Antidumping Negotiations in the Doha Round: Strategy and Tactics

Date November 11, 2002
Speaker Brink LINDSEY(Senior Fellow, Cato Institute)


Antidumping is devilishly technical and has emerged as a main issue in the multilateral trading system. So far, efforts have been made to address abuses. But the situation is changing and getting more complicated. Antidumping used to be a rich country issue. Now, however, 65 countries or so are running to pass antidumping legislation to fight trade liberalization. So antidumping (AD) is becoming a much bigger problem.

The US is now the number three target of AD cases. Developing countries are now using AD against other developing countries. This trend threatens to subvert the gains from liberalized trade.

There is now an opening up of space between the US and EU position on AD. The US will more likely find itself isolated in defending AD. So the price of keeping the existing AD laws in the US in tact during the course of negotiations of the Doha Round will rise because addressing the flaws of AD is becoming more important to a greater number of countries. AD reform is now more possible than ever before. The Doha talks will provide the best opportunity to change AD rules an impose discipline to reduce abuses. To get the most out of this Round, the best approach is needed.

My study with Dan Ikenson quantifies price inflations from AD duties. AD remedies create dumping margins out of thin air. This study will be useful for trade negotiators. And a more comparative look at exports and analyses along these lines would show what is important in this area.

As a negotiating strategy, the most important thing is to go beyond a list of ad hoc requests or proposals. People usually just make modifications to the current AD system, which lets AD users hide behind the nice talk of AD, such as "leveling the playing field," "correcting bad policies," and "fair trade." Also the law is terribly complicated. The US approach is to say to those who want to reform AD, "You are trying to weaken AD laws." The way to counter this argument is to say, "No, we are simply trying to improve AD laws in order to make them do what you say they should do."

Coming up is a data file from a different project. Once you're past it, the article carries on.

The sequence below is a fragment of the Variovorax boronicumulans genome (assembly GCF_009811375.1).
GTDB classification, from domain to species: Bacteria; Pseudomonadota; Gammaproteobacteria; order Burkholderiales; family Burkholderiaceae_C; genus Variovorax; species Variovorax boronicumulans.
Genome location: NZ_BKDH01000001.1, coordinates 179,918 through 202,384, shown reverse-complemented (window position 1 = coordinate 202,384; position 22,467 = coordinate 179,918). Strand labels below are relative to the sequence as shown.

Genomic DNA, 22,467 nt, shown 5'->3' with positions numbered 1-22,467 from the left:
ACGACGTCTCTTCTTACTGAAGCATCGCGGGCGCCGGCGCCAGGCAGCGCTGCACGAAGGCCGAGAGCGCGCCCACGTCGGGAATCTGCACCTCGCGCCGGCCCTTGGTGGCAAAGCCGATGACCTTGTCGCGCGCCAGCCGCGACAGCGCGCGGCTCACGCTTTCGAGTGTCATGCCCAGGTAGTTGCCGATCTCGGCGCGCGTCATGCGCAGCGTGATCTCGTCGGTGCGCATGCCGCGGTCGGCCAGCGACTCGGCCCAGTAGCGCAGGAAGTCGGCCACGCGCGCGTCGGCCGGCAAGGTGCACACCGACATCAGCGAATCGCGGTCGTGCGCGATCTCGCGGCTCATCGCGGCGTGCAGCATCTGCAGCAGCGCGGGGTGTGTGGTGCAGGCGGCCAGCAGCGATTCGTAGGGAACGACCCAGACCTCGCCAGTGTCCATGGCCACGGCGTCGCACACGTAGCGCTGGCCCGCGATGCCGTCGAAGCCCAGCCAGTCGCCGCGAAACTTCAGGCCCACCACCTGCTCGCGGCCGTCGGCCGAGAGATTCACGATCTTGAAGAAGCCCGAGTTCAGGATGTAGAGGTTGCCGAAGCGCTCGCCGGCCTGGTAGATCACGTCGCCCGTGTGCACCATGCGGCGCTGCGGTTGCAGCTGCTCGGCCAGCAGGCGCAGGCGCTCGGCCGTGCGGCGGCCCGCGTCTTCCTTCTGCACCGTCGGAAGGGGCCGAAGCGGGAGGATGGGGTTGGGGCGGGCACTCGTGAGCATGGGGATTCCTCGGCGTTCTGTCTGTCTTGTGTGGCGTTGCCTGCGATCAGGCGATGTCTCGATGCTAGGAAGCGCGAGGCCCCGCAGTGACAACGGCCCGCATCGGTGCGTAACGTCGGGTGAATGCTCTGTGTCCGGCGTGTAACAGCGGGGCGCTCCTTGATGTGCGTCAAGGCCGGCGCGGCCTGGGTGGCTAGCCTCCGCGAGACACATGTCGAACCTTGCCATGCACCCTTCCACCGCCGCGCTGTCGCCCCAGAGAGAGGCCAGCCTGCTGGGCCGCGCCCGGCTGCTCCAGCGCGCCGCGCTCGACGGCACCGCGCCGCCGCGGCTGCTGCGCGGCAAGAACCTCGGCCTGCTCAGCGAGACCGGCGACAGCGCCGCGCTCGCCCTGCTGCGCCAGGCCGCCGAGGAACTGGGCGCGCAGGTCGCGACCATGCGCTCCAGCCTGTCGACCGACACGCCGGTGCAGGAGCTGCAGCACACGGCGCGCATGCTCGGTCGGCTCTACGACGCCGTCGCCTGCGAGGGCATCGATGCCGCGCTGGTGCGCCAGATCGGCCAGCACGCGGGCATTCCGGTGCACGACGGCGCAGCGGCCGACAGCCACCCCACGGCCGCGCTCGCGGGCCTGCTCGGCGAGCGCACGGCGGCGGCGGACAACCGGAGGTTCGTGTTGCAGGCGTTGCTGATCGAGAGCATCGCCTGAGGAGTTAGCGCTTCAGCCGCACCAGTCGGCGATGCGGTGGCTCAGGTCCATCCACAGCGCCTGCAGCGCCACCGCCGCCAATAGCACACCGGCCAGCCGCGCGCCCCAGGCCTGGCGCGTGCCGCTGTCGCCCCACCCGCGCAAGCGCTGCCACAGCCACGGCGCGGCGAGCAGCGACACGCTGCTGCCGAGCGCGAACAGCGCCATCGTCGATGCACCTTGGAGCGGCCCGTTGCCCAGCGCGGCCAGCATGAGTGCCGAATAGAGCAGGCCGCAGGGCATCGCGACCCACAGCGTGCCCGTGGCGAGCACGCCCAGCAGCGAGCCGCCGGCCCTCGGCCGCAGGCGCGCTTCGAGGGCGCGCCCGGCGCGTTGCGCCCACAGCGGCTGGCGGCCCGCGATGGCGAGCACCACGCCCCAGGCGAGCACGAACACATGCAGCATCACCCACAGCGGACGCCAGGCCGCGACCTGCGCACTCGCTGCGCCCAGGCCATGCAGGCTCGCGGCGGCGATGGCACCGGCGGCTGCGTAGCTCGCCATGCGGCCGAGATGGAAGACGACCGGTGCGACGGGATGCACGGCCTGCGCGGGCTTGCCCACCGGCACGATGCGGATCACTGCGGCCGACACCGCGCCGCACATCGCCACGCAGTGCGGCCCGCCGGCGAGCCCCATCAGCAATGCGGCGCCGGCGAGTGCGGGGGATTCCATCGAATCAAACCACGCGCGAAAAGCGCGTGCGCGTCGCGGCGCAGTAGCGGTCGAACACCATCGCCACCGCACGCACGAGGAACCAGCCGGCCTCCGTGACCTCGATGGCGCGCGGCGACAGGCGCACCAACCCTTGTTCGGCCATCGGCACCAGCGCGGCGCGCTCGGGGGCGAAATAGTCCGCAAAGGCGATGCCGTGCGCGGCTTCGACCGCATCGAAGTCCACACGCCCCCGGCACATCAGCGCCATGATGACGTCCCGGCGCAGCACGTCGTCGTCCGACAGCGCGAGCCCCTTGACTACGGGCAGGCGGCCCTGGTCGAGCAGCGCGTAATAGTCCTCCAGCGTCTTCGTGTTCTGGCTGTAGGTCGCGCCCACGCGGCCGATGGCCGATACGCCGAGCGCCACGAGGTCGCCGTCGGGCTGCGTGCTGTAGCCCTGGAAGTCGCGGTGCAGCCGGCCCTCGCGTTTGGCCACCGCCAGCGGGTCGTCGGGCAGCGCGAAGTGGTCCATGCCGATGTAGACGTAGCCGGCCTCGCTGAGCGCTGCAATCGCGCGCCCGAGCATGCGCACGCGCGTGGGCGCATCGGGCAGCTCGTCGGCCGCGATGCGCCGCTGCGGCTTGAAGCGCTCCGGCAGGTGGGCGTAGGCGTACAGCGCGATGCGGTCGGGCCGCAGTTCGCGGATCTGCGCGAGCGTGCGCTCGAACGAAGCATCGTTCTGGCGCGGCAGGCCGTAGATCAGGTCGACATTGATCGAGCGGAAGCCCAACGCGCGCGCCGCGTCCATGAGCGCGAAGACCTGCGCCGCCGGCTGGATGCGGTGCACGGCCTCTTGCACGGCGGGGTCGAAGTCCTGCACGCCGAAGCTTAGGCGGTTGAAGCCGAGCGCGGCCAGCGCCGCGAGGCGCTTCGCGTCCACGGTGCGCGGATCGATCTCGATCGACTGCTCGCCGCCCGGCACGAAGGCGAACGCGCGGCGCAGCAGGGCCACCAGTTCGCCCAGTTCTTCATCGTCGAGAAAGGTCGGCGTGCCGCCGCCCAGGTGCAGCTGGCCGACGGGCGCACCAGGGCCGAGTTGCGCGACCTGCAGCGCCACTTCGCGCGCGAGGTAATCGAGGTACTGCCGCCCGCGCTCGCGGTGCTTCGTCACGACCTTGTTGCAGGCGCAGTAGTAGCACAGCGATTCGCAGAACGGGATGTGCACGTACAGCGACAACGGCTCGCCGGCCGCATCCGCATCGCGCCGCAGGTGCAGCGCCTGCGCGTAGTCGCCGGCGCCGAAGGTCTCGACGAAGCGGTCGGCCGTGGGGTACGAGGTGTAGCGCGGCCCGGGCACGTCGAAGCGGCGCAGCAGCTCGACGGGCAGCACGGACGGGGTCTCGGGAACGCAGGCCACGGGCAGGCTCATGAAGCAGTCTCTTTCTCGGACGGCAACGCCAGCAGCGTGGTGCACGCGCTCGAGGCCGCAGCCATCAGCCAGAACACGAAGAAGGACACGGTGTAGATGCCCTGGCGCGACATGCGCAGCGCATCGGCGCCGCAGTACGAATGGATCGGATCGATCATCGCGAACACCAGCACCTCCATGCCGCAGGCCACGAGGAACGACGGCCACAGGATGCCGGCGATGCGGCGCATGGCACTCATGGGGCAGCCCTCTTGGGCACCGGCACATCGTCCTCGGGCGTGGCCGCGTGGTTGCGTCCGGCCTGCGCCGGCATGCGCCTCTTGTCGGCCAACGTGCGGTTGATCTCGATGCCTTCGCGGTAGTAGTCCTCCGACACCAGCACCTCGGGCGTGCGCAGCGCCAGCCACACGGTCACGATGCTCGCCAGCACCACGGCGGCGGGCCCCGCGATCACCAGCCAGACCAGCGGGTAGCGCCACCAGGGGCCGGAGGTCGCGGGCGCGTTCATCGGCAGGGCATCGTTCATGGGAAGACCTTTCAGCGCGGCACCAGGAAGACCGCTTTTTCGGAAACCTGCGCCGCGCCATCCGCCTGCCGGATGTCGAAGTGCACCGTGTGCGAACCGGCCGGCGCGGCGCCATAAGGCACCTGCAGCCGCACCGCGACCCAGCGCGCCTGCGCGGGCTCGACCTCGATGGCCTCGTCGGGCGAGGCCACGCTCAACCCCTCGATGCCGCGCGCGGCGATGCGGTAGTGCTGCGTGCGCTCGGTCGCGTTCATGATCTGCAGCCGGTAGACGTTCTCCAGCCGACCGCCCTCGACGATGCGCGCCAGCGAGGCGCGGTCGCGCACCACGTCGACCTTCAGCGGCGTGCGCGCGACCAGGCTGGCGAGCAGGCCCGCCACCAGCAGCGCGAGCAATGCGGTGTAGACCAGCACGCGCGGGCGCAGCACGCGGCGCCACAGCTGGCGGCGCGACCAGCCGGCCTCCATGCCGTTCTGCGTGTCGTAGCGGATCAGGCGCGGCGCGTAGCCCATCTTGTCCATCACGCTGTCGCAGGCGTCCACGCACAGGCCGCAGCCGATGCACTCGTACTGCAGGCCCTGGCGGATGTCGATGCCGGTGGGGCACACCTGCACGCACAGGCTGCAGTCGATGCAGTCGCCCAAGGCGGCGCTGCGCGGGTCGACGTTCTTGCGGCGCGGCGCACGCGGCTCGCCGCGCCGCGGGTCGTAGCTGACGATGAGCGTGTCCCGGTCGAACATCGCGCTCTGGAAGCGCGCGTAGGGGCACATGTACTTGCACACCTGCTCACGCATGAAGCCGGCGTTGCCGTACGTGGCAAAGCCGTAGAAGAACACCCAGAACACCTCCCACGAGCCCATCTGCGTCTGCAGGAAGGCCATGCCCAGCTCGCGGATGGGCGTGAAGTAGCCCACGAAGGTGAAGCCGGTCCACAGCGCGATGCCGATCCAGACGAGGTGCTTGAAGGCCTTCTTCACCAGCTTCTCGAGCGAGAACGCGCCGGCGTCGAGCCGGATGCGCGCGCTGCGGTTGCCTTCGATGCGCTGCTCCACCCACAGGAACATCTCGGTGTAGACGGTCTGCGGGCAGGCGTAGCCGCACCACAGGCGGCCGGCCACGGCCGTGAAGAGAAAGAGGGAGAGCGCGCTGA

The Doha Declaration creates an opportunity to reform AD because it refers to the basic concepts and principles of AD, but does not define what they are. So, in this sense, the Declaration opens up a can of worms. AD laws date back to before 1921, before the GATT and the multilateral trading system. In the 1960s and 70s, there were attempts to set standards. And during the Uruguay Round, there were attempts to codify an agreement. But these rules simply codified existing practices, and there was no question as to what the purposes of AD laws were. The current mention of "concepts and principles" opens the question.

If you can show that AD laws are not doing what its supporters say they are doing, you have a strong case for reform. American supporters of AD say that the laws are meant to respond to market-distorting government policies. The gist is that there are various ways (such as subsidies or tolerating anticompetitive behavior) that governments can distort markets and give advantages to particular companies.